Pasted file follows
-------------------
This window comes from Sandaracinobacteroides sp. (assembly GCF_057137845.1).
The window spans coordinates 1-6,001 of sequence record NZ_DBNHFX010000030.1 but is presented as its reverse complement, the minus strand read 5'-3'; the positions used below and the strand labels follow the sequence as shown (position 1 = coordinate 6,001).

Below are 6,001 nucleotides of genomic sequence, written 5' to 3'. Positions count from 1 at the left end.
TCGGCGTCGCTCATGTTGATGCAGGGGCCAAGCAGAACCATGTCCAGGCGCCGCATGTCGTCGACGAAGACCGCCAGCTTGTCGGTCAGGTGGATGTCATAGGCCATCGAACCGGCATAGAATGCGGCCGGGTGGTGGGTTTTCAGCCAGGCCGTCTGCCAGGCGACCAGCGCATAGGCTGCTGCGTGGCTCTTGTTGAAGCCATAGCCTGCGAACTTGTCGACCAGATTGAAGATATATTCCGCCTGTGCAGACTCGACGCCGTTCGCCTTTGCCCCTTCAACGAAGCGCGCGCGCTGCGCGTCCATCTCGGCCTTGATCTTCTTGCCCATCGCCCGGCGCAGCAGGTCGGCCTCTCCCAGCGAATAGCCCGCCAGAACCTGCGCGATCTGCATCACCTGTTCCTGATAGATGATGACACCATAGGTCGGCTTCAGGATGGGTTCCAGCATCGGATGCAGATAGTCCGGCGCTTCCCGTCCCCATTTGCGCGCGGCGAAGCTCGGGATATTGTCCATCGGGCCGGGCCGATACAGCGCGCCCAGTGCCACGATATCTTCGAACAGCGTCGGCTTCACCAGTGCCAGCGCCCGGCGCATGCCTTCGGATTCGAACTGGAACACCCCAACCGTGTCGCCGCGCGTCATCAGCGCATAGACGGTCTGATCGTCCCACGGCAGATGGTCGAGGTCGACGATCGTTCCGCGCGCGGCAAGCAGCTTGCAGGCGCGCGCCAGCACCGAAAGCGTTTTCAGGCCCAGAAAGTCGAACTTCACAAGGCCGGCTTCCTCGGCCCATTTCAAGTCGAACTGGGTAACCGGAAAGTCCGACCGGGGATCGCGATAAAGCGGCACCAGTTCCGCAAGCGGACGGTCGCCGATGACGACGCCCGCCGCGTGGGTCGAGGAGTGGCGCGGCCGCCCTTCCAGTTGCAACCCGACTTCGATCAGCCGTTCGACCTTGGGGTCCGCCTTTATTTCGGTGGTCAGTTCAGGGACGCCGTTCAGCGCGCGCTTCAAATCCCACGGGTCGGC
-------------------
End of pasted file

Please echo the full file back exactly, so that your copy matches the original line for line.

This window comes from Sandaracinobacteroides sp. (assembly GCF_057137845.1).
The window spans coordinates 1-6,001 of sequence record NZ_DBNHFX010000030.1 but is presented as its reverse complement, the minus strand read 5'-3'; the positions used below and the strand labels follow the sequence as shown (position 1 = coordinate 6,001).

Below are 6,001 nucleotides of genomic sequence, written 5' to 3'. Positions count from 1 at the left end.
TCGGCGTCGCTCATGTTGATGCAGGGGCCAAGCAGAACCATGTCCAGGCGCCGCATGTCGTCGACGAAGACCGCCAGCTTGTCGGTCAGGTGGATGTCATAGGCCATCGAACCGGCATAGAATGCGGCCGGGTGGTGGGTTTTCAGCCAGGCCGTCTGCCAGGCGACCAGCGCATAGGCTGCTGCGTGGCTCTTGTTGAAGCCATAGCCTGCGAACTTGTCGACCAGATTGAAGATATATTCCGCCTGTGCAGACTCGACGCCGTTCGCCTTTGCCCCTTCAACGAAGCGCGCGCGCTGCGCGTCCATCTCGGCCTTGATCTTCTTGCCCATCGCCCGGCGCAGCAGGTCGGCCTCTCCCAGCGAATAGCCCGCCAGAACCTGCGCGATCTGCATCACCTGTTCCTGATAGATGATGACACCATAGGTCGGCTTCAGGATGGGTTCCAGCATCGGATGCAGATAGTCCGGCGCTTCCCGTCCCCATTTGCGCGCGGCGAAGCTCGGGATATTGTCCATCGGGCCGGGCCGATACAGCGCGCCCAGTGCCACGATATCTTCGAACAGCGTCGGCTTCACCAGTGCCAGCGCCCGGCGCATGCCTTCGGATTCGAACTGGAACACCCCAACCGTGTCGCCGCGCGTCATCAGCGCATAGACGGTCTGATCGTCCCACGGCAGATGGTCGAGGTCGACGATCGTTCCGCGCGCGGCAAGCAGCTTGCAGGCGCGCGCCAGCACCGAAAGCGTTTTCAGGCCCAGAAAGTCGAACTTCACAAGGCCGGCTTCCTCGGCCCATTTCAAGTCGAACTGGGTAACCGGAAAGTCCGACCGGGGATCGCGATAAAGCGGCACCAGTTCCGCAAGCGGACGGTCGCCGATGACGACGCCCGCCGCGTGGGTCGAGGAGTGGCGCGGCCGCCCTTCCAGTTGCAACCCGACTTCGATCAGCCGTTCGACCTTGGGGTCCGCCTTTATTTCGGTGGTCAGTTCAGGGACGCCGTTCAGCGCGCGCTTCAAATCCCACGGGTCGGC